Mav­er­ick’s life turns at boot camp

Central Queensland News - - FRONT PAGE - Aden Stokes Aden.Stokes@cqnews.com.au

RE­SPECT, re­silience and per­se­ver­ance are some of the traits trou­bled teen Mav­er­ick Laskowski is de­vel­op­ing dur­ing a nine-day boot camp de­signed for chil­dren fac­ing a range of is­sues.

The 15-year-old from Mid­dle­mount said that be­fore join­ing the pro­gram he had not been pay­ing at­ten­tion to his par­ents and do­ing as they asked.

“I was get­ting in a bit of trou­ble at home and my par­ents thought this would be good for me,” Mav­er­ick said.

“I was ex­cited when I was at home, think­ing about the course and how it could help me. Now I am here be­ing put through my paces – and I feel good.”

Even af­ter four days with the Vet­eran Men­tors team, Mav­er­ick said he felt as though he had moved ahead.

“I’ve learnt so much al­ready but I think the big­gest thing is that I’ve learnt how to be an all-round good per­son, es­pe­cially how it is im­por­tant to re­spect other peo­ple,” he said.

“When I get home I am most def­i­nitely go­ing to be treat­ing my par­ents dif­fer­ently. I am go­ing to treat them bet­ter. I am here to work on me and I’m do­ing that thanks to these vet­er­ans.

“I re­ally look up to these guys. They are good peo­ple who have served their coun­try and now they are here with us, help­ing us to be bet­ter.”

Mav­er­ick is one of 60 teenagers tak­ing part in the Vet­eran Men­tors ju­nior lead­ers pro­gram for chil­dren who are fac­ing a range of is­sues such as tech­nol­ogy ad­dic­tion, bul­ly­ing and low self-es­teem.

The pro­gram, which takes place in the Gold Coast hin­ter­land, in­volves chil­dren aged nine to 17 work­ing to­gether to face chal­lenges, with­out the means of tech­nol­ogy and while push­ing per­sonal lim­its.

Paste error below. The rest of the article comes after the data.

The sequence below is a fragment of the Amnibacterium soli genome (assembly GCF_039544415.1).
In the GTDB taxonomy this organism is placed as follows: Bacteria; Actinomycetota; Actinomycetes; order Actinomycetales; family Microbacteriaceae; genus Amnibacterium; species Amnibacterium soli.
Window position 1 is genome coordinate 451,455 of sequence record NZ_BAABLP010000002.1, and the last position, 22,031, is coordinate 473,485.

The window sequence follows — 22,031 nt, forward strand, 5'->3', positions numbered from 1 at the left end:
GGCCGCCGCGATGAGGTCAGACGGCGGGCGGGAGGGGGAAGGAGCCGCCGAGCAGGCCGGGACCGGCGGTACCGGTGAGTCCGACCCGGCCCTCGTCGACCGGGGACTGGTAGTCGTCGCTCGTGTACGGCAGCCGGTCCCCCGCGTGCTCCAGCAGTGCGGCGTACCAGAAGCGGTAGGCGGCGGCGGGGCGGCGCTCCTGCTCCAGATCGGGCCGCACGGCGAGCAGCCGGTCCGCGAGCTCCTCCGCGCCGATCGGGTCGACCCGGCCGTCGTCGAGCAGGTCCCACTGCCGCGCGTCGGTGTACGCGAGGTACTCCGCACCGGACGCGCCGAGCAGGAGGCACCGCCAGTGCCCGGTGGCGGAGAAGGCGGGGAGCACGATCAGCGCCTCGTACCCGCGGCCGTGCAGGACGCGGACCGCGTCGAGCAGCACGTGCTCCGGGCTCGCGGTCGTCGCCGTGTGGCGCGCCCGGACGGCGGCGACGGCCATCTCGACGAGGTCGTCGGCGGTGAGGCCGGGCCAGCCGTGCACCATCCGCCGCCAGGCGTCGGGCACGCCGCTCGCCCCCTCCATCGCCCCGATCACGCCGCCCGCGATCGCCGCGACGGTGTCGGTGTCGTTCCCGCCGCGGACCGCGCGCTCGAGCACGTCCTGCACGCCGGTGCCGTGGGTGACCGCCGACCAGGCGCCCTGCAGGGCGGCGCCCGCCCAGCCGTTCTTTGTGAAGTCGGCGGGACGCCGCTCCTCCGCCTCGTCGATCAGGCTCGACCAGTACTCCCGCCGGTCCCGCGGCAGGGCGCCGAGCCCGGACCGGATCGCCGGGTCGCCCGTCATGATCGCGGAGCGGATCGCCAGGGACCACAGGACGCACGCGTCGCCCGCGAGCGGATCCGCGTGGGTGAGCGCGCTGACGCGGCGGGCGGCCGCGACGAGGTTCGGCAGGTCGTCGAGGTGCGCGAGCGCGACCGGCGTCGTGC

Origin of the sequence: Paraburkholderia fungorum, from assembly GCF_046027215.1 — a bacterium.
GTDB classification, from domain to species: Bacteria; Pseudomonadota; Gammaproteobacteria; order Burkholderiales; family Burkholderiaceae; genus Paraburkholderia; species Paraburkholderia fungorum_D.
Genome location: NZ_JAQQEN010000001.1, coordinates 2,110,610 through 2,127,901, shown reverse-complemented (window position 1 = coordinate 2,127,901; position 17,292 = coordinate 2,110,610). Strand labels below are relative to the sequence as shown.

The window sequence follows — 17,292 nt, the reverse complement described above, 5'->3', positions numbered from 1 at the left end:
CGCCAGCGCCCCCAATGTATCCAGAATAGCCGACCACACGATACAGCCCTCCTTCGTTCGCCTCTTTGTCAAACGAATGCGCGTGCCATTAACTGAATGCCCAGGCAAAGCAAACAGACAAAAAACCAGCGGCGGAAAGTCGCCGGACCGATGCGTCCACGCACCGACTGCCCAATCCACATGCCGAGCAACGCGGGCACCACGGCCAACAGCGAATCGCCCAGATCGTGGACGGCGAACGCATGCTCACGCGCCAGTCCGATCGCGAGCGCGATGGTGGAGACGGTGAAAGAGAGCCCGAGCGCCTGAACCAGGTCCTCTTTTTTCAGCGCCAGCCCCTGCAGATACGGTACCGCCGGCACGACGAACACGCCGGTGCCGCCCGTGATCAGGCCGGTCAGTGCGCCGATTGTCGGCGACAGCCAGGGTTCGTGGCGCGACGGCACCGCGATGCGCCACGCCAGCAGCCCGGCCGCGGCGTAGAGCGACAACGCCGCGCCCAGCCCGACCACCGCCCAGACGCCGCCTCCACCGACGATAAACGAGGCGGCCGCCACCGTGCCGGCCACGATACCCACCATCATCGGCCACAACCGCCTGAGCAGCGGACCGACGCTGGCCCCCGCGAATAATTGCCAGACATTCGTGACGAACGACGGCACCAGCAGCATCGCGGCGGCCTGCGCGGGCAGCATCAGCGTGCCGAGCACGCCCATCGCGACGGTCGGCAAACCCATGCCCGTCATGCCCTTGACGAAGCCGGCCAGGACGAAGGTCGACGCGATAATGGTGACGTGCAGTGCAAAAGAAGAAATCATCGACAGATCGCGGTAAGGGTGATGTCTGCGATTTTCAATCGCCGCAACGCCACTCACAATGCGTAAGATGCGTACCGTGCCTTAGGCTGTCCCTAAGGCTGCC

Vet­eran Men­tors di­rec­tor Glenn Filt­ness, who served in Afghanistan, said he and the team used their mil­i­tary train­ing to men­tor and mo­ti­vate youths like Mav­er­ick to bet­ter them­selves.

“We are de­ter­mined to help kids be­come ac­count­able for their be­hav­iour and de­ci­sions,” he said. “Af­ter much dis­cus­sion we re­alised the best way for us to pass on the knowl­edge and ex­pe­ri­ence we had de­vel­oped in the mil­i­tary was to run a pro­gram that could sup­port a wide range of chil­dren.

“Some kids who join the pro­gram may be demon­strat­ing poor be­hav­iours, low self-es­teem, lack of re­spect, ad­dic­tion to tech­nol­ogy or is­sues with drugs and al­co­hol, while oth­ers may just want or need to be pro­pelled for­ward to reach their full po­ten­tial.”

Mr Filt­ness said the pro­gram was prov­ing to be a huge suc­cess.

“We are con­sis­tently see­ing a sig­nif­i­cant dif­fer­ence in each in­di­vid­ual by the end of the pro­gram,” he said.


NEW RE­SPECT: Vet­eran Men­tors team mem­ber Corey Neill with teenager Mav­er­ick Laskowski.

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